NCERT Solutions for Class 12 English Chapter 13 – A Roadside Stand

Page No 100:

Question 1:

Have you ever stopped at a roadside stand? What have you observed there?

Answer:

One is bound to come across roadside stands while traveling on a highway. Having stopped a couple of times on such stalls, I have observed their pitiable condition. These roadside stands normally were set up on broken-down and dirty sheds. The food sold seemed unhealthy and contaminated, as flies could be seen hovering around. The so-called sitting area was bereft of any proper arrangement or even cleanliness. The strong stench of the overflowing sewer and freely parading rodents made it utterly unhealthy to buy or eat anything there.

(A model answer has been provided for students’ reference. It is strongly recommended that students prepare the answer based on their own experience and understanding.)

 

Page No 102:

Question 1:

Discuss in small groups.

The economic well-being of a country depends on a balanced development of the villages and the cities.

Answer:

The economic development of a country cannot stand independently on the shoulders of the cities. The villages play an integral role. Besides, the cities and villages are interdependent. The agricultural products grown by the farmers like the vegetables, cereals, oil, etc. bear importance for everyone, irrespective of the place they live in. On the other hand, the factory made products and employment avenues provided by the cities play their role in economic well-being of a society. In the poem, ‘A Roadside Stand’, the poet emphasises on the balance needed for a systemised growth. The poet feels that the villagers are unassuming and simple, and consequently, they are exploited by the politicians and other social agencies. The poet wants to remove these frauds and make the rural folk retain their self-respect and peace of mind.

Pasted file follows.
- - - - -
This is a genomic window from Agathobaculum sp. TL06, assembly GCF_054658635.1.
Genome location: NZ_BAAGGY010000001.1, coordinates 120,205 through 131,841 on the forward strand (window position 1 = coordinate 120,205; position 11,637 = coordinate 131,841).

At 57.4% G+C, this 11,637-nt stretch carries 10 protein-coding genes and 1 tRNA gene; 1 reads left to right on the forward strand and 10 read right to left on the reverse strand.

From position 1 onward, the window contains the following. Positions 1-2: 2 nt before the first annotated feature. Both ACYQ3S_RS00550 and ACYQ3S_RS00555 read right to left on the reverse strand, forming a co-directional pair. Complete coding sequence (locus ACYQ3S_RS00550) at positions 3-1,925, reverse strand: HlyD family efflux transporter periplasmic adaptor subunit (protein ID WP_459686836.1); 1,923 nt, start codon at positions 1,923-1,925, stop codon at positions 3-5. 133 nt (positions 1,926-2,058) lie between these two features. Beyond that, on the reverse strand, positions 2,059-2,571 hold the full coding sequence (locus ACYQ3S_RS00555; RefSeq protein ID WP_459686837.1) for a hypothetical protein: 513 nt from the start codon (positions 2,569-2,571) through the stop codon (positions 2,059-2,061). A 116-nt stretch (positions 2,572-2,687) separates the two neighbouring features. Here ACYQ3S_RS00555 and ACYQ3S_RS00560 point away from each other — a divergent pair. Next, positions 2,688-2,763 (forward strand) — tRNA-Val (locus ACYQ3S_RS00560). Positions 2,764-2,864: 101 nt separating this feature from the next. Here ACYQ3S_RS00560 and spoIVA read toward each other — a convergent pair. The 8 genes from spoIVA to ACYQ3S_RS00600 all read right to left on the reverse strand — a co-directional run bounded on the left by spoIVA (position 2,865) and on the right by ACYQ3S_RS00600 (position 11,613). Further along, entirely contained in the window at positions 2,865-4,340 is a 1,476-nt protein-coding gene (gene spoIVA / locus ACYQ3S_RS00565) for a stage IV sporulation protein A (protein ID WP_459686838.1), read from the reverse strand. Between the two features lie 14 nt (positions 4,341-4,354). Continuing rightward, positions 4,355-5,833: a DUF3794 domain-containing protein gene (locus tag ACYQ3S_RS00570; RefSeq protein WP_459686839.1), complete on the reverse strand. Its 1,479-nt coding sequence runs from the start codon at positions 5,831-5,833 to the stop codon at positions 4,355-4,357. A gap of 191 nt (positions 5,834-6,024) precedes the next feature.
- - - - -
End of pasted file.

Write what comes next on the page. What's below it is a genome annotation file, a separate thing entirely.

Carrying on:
(A sample answer has been provided for students’ reference. It is strongly recommended that students prepare the answer based on their own experience and understanding.)

Page No 102:

Question 2:

Notice the rhyme scheme. Is it consistent or is there an occasional variance? Does it indicate thought predominating over sound pattern?

Answer:

Although the poem is not in free verse, the rhyme scheme used by the poet is very inconsistent. The poet caters to a serious issue in this poem. His thoughts are oscillating between sympathy and rage. This seems to have affected the rhyme scheme of the poem as well. The differing rhyme scheme also shows that his main concern while writing this poem was to portray the plight of the villagers rather than merely beautifying his poem. Thus, his thoughts seem to predominate over sound pattern.

Page No 102:

Question 3:

Notice the stanza divisions. Do you find a shift to a new idea in successive stanza?

Answer:

The poet has divided the poem into four parts. Every stanza focuses on a different facet of the predicament of the poor villager running a roadside stall. In the first stanza, the poet introduces the character, the reason behind his setting up a roadside stand and his plight.  The second stanza focuses on how these poor farmers are exploited by the government and other social agencies. The poem explains the child-like waiting of these farmers and the attitude of the rich in the third stanza. In the last stanza, it focuses on the efforts required to change their lives.

Page No 102:

Question 4:

What is the ‘childish longing’ that the poet refers to? Why is it ‘vain’?

Answer:

The poet refers to the farmers’ longing for customers at their roadside stall as “childish longing”. This is because no one stopped and even if they did, it was for asking direction or to buy gas. Hence, this child-like wait is ‘vain’.

Page No 102:

Question 5:

Which lines tell us about the insufferable pain that the poet feels at the thought of the plight of the rural poor?

Answer:

Filled with empathy, the poet is unable to bear the plight of the unassuming and innocent rural people. The lines below show his insufferable pain:

“Sometimes I feel myself I can hardly bear

The thought of so much childish longing in vain,

The sadness that lurks near the open window there,

That waits all day in almost open prayer”

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